The upstream channel uses the broadcast capabilities of longwave radio transmission for:

  • Load management. The switching takes only seconds and the transmitted commands reach many receivers simultaneously. Deferrable loads could include air conditioning systems, electric heaters, hot water heaters, etc.
  • Fast acting and reliable reduction of power injected into the system or emergency shutdown of (small) power generating facilities such as wind farms when there is a risk of network overloads
  • Switching the rate structure and transmitting information for incentive management
  • Other customer and global services such as rate forecasting, weather data, storm warnings and much more.

The above tasks benefit from the typical characteristics of longwave radio transmission: Radio waves reach any number of terminal devices within their broadcast range and transmission costs are independent of the number of receivers. Longwave radio transmission works independently of the power grid and therefore does not cause interference, nor is it affected by network problems. EFR has used longwave radio ripple control for load, light and rate management for over fifteen years.

Longwave signals propagate as a ground and a space wave. Because the propagation range of the space wave varies strongly depending on the time of day and time of year, EFR’s system relies exclusively on the ground wave. Reception is normally excellent within a radius of 400 km from a transmitter, even in basements. EFR has currently reserved exclusive frequencies for its current three European transmitters and the system has adequate capacity for additional tasks.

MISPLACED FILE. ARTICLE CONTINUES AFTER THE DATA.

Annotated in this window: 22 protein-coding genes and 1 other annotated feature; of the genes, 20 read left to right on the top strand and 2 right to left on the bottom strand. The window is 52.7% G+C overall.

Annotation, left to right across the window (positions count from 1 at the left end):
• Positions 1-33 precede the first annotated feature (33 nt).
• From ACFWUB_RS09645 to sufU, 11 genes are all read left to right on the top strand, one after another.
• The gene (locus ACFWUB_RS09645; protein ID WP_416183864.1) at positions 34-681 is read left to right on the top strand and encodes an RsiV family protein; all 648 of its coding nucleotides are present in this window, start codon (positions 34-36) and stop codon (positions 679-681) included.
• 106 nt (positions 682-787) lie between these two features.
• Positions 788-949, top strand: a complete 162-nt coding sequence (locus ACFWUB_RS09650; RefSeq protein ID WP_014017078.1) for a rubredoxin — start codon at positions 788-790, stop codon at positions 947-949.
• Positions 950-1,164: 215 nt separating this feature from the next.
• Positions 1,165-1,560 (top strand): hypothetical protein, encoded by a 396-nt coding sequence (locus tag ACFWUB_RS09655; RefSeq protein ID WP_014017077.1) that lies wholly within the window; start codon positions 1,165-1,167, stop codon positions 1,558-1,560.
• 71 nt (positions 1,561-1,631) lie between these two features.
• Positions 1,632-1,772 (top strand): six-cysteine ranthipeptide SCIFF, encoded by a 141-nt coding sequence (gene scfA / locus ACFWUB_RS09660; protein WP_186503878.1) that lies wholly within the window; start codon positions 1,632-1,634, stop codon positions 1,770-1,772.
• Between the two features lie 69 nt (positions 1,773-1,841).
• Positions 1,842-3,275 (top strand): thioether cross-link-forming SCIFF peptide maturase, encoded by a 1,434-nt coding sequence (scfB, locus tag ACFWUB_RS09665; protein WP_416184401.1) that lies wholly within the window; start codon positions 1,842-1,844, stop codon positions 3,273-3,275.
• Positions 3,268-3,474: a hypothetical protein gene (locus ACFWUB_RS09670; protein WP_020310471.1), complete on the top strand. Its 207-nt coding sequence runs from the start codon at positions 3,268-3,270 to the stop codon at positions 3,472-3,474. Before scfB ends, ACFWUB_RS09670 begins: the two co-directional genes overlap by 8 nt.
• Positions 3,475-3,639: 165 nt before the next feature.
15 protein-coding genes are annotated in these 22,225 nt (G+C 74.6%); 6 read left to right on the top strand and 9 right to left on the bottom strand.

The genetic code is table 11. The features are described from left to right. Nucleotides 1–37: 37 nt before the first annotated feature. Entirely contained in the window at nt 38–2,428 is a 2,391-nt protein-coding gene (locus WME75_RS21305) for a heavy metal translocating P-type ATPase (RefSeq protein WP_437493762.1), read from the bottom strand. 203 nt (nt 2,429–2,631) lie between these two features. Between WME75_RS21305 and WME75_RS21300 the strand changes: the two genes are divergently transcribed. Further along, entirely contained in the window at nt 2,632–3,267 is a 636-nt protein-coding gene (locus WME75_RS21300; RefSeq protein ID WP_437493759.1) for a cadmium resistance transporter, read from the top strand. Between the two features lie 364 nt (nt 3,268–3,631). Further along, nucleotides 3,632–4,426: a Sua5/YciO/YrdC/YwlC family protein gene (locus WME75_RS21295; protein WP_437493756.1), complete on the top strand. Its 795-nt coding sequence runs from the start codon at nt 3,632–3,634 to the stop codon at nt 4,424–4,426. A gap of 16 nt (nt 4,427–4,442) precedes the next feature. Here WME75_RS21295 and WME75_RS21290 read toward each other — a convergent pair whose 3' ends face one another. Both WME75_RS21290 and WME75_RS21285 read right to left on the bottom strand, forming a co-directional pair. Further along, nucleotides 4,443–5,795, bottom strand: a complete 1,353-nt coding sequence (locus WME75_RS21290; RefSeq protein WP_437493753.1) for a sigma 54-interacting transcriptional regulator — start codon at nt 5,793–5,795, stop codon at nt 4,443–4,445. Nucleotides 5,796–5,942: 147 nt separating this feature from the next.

The radio ripple control uses carrier frequencies ranging between about 130 and 150 kHz and frequency shift keying. So already today, it generates digital signals by raising and lowering the transmission frequency. The EFR system uses standard protocols and is multi-client capable because it uses appropriate addressing and address assignment. The addressing allows individual receivers (such as electronic meters) or entire groups of receivers to be addressed. EFR also transmits a time signal so that receivers with clock functions can synchronise.

ERF longwave2

The EFR system features a complete smart metering concept and can interface to optional PC based services on the basis of the established longwave solution alone

Downstream channel response time not critical
The optional meter reading capability requires technologies that guarantee unambiguous identification of the meter and are able to transmit contents such as the meter reading and status of each meter to a metering management centre. Either the transmission is triggered by a central server or the meters independently transmit their data at prescribed times.

Response time for this data is not important. Because they are time stamped, delayed measured values or measured value series can arrive at the metering management centre without causing problems. The EFR system can be supplemented by an optional downstream channel. Here the main priority is reliability. A robust powerline communications system (RPLC) can be used for this purpose.